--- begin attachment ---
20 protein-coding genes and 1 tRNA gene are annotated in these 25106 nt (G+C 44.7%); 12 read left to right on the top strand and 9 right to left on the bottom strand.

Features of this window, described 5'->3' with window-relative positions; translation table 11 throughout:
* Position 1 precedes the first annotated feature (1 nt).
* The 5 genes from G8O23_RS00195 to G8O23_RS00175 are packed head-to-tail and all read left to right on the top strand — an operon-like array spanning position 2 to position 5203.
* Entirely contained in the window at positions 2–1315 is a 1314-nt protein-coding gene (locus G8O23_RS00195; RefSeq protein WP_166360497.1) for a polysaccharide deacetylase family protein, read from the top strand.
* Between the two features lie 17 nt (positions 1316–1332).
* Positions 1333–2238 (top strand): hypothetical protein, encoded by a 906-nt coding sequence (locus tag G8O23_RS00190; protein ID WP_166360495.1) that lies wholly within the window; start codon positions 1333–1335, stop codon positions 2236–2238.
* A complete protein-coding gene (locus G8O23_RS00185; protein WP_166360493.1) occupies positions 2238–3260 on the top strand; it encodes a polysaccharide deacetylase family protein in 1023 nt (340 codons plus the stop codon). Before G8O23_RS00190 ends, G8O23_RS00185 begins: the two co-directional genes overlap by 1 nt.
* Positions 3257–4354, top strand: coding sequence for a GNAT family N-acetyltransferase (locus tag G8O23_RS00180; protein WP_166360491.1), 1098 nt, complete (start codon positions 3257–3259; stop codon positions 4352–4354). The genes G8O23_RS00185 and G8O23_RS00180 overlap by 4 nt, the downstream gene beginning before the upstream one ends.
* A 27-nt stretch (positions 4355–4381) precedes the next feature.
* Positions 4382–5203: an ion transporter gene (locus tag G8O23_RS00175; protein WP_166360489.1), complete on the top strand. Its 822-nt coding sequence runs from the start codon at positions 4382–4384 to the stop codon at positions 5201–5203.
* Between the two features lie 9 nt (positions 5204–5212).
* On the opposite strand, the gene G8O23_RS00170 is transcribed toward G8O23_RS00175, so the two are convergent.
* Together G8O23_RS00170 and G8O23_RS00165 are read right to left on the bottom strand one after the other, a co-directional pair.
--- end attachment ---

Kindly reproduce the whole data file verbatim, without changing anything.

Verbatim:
20 protein-coding genes and 1 tRNA gene are annotated in these 25106 nt (G+C 44.7%); 12 read left to right on the top strand and 9 right to left on the bottom strand.

Features of this window, described 5'->3' with window-relative positions; translation table 11 throughout:
* Position 1 precedes the first annotated feature (1 nt).
* The 5 genes from G8O23_RS00195 to G8O23_RS00175 are packed head-to-tail and all read left to right on the top strand — an operon-like array spanning position 2 to position 5203.
* Entirely contained in the window at positions 2–1315 is a 1314-nt protein-coding gene (locus G8O23_RS00195; RefSeq protein WP_166360497.1) for a polysaccharide deacetylase family protein, read from the top strand.
* Between the two features lie 17 nt (positions 1316–1332).
* Positions 1333–2238 (top strand): hypothetical protein, encoded by a 906-nt coding sequence (locus tag G8O23_RS00190; protein ID WP_166360495.1) that lies wholly within the window; start codon positions 1333–1335, stop codon positions 2236–2238.
* A complete protein-coding gene (locus G8O23_RS00185; protein WP_166360493.1) occupies positions 2238–3260 on the top strand; it encodes a polysaccharide deacetylase family protein in 1023 nt (340 codons plus the stop codon). Before G8O23_RS00190 ends, G8O23_RS00185 begins: the two co-directional genes overlap by 1 nt.
* Positions 3257–4354, top strand: coding sequence for a GNAT family N-acetyltransferase (locus tag G8O23_RS00180; protein WP_166360491.1), 1098 nt, complete (start codon positions 3257–3259; stop codon positions 4352–4354). The genes G8O23_RS00185 and G8O23_RS00180 overlap by 4 nt, the downstream gene beginning before the upstream one ends.
* A 27-nt stretch (positions 4355–4381) precedes the next feature.
* Positions 4382–5203: an ion transporter gene (locus tag G8O23_RS00175; protein WP_166360489.1), complete on the top strand. Its 822-nt coding sequence runs from the start codon at positions 4382–4384 to the stop codon at positions 5201–5203.
* Between the two features lie 9 nt (positions 5204–5212).
* On the opposite strand, the gene G8O23_RS00170 is transcribed toward G8O23_RS00175, so the two are convergent.
* Together G8O23_RS00170 and G8O23_RS00165 are read right to left on the bottom strand one after the other, a co-directional pair.